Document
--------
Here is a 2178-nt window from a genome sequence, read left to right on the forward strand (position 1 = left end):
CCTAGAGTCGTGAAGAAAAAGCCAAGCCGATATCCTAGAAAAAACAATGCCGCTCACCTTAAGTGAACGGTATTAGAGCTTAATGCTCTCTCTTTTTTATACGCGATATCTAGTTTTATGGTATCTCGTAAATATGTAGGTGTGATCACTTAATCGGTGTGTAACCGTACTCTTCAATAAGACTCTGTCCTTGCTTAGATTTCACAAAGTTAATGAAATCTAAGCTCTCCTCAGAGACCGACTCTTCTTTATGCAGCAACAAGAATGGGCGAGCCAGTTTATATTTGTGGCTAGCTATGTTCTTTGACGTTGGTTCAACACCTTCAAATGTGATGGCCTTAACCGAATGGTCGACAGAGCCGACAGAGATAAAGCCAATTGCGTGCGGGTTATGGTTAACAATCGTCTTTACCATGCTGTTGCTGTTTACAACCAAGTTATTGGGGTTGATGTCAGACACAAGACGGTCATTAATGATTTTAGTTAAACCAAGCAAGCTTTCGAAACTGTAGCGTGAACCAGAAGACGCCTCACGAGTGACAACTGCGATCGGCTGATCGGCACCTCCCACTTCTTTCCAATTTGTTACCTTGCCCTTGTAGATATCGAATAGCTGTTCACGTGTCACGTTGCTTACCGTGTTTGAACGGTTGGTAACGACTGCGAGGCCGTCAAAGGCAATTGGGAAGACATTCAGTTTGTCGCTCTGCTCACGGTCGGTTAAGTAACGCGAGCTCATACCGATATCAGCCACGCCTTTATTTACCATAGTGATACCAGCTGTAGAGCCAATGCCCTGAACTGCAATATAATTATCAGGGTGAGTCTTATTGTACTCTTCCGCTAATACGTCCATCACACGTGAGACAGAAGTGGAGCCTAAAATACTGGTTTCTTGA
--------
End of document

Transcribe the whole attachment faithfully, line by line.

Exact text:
Here is a 2178-nt window from a genome sequence, read left to right on the forward strand (position 1 = left end):
CCTAGAGTCGTGAAGAAAAAGCCAAGCCGATATCCTAGAAAAAACAATGCCGCTCACCTTAAGTGAACGGTATTAGAGCTTAATGCTCTCTCTTTTTTATACGCGATATCTAGTTTTATGGTATCTCGTAAATATGTAGGTGTGATCACTTAATCGGTGTGTAACCGTACTCTTCAATAAGACTCTGTCCTTGCTTAGATTTCACAAAGTTAATGAAATCTAAGCTCTCCTCAGAGACCGACTCTTCTTTATGCAGCAACAAGAATGGGCGAGCCAGTTTATATTTGTGGCTAGCTATGTTCTTTGACGTTGGTTCAACACCTTCAAATGTGATGGCCTTAACCGAATGGTCGACAGAGCCGACAGAGATAAAGCCAATTGCGTGCGGGTTATGGTTAACAATCGTCTTTACCATGCTGTTGCTGTTTACAACCAAGTTATTGGGGTTGATGTCAGACACAAGACGGTCATTAATGATTTTAGTTAAACCAAGCAAGCTTTCGAAACTGTAGCGTGAACCAGAAGACGCCTCACGAGTGACAACTGCGATCGGCTGATCGGCACCTCCCACTTCTTTCCAATTTGTTACCTTGCCCTTGTAGATATCGAATAGCTGTTCACGTGTCACGTTGCTTACCGTGTTTGAACGGTTGGTAACGACTGCGAGGCCGTCAAAGGCAATTGGGAAGACATTCAGTTTGTCGCTCTGCTCACGGTCGGTTAAGTAACGCGAGCTCATACCGATATCAGCCACGCCTTTATTTACCATAGTGATACCAGCTGTAGAGCCAATGCCCTGAACTGCAATATAATTATCAGGGTGAGTCTTATTGTACTCTTCCGCTAATACGTCCATCACACGTGAGACAGAAGTGGAGCCTAAAATACTGGTTTCTTGA